Funding for Olympic sports has been guaranteed until the 2016 Games in Rio de Janeiro, Prime Minister David Cameron has announced.
UK Sport will receive £125m annually for the next four years to maintain funding at same level as the run-up to London.
The move is "to reward the success of the UK's outstanding elite sport system" following the British team's record-breaking medal success at the London Olympics.
The Prime Minister said: "The motto of these Games has been 'inspire a generation'. Nothing has been more inspirational than seeing our elite athletes win gold this summer.
"There's a direct link between elite success and participation in sport.
"I want one of the legacies of these Games to be our athletes triumphing in Rio in 2016, and in future Olympic Games. Guaranteeing this funding will help ensure that happens."
The biggest chunk of the money comes from the National Lottery, with taxpayers providing £40m.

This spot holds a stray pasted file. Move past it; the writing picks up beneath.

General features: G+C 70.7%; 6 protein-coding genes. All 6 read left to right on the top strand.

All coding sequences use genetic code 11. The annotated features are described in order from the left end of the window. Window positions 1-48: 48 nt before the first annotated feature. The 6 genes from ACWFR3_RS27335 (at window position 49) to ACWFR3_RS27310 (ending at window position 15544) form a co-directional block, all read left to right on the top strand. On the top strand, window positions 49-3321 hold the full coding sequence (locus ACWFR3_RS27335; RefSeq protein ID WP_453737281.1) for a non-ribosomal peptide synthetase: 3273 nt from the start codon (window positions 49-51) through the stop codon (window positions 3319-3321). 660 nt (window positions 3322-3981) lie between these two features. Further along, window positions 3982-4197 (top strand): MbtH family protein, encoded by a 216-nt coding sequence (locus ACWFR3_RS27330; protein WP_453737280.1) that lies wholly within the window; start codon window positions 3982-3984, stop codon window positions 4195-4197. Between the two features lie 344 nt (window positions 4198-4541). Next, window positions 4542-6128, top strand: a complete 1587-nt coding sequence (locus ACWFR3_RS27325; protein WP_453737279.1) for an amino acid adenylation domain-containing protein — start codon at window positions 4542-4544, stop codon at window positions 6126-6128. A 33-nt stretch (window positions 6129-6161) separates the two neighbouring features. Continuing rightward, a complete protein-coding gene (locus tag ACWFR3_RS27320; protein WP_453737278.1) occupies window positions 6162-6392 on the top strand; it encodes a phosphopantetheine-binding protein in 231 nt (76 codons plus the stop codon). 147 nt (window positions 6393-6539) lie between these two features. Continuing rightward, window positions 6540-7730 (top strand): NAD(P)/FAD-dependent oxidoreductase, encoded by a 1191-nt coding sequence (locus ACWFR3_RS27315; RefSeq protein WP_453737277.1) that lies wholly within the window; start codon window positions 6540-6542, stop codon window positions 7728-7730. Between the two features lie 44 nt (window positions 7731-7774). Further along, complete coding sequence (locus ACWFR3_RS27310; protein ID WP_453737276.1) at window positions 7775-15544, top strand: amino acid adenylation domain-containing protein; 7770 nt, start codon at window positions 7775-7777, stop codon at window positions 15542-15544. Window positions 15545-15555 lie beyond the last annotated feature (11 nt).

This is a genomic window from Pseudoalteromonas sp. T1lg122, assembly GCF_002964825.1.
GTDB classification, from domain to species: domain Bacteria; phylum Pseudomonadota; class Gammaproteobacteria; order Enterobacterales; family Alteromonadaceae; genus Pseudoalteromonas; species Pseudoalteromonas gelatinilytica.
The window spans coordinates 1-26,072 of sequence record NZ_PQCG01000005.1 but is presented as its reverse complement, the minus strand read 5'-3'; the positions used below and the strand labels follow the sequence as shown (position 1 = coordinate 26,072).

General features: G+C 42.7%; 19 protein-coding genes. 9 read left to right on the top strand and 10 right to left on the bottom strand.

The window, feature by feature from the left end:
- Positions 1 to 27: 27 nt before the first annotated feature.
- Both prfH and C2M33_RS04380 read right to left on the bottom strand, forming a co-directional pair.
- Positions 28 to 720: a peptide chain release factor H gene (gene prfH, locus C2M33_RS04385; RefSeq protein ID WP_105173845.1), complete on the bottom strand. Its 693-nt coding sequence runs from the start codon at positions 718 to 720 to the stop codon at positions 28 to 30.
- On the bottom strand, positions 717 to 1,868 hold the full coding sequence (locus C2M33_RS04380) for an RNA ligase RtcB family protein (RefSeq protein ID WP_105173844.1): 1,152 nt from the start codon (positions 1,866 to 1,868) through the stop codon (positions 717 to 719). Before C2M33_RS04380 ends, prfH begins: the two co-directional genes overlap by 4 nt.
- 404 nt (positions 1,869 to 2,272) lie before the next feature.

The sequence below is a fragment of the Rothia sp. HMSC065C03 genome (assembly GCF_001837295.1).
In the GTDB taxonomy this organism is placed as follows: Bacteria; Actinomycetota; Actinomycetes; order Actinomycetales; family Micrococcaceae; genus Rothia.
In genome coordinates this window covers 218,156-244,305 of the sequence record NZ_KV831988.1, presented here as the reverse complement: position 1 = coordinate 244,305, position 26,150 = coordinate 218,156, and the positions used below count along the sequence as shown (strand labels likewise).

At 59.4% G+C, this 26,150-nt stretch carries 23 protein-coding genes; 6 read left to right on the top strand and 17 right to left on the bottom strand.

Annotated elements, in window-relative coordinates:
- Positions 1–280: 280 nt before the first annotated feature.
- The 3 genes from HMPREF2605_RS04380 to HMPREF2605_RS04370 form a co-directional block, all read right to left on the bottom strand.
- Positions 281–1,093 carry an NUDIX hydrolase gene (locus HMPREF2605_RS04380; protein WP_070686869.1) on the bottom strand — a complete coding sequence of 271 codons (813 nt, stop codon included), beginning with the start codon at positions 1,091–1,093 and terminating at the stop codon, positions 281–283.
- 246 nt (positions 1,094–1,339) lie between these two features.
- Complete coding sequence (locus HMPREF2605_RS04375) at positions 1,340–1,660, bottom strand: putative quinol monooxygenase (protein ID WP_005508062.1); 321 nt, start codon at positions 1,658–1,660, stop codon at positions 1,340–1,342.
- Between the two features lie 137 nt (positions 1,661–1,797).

Until now, UK Sport, the body that distributes cash to Olympic and Paralympic sports as well as providing a number of specialist services, had only been guaranteed funding up until 2014.
A Downing Street statement said: "As an exception, Exchequer funding is now being committed to 2016/17, to give athletes financial certainty in the crucial final two years in the run up to Rio 2016."
Funded British athletes will be asked to offer up to five days a year of their time, free of charge, to take part in campaigns to encourage sport in schools.
UK Sport chair Baroness Sue Campbell said: "The Government's announcement to maintain funding in our high performance system demonstrates vision and commitment."
Labour leader Ed Miliband also welcomed the decision but said sport in Britain's primary schools and communities was also important.
He told BBC Breakfast: "My proposal to David Cameron has been let's get a 10-year plan involving all parties but also involving all our sports people and all governing bodies to work out how we do that."
When asked about government plans to make competitive team sports compulsory for all primary age children, Mr Miliband said more comprehensive action was needed.
He said Labour would make it a requirement that primary school children take part in at least two hours of competitive sports per week.
"Competition is important but the idea we don't have it - I don't recognise that," he added.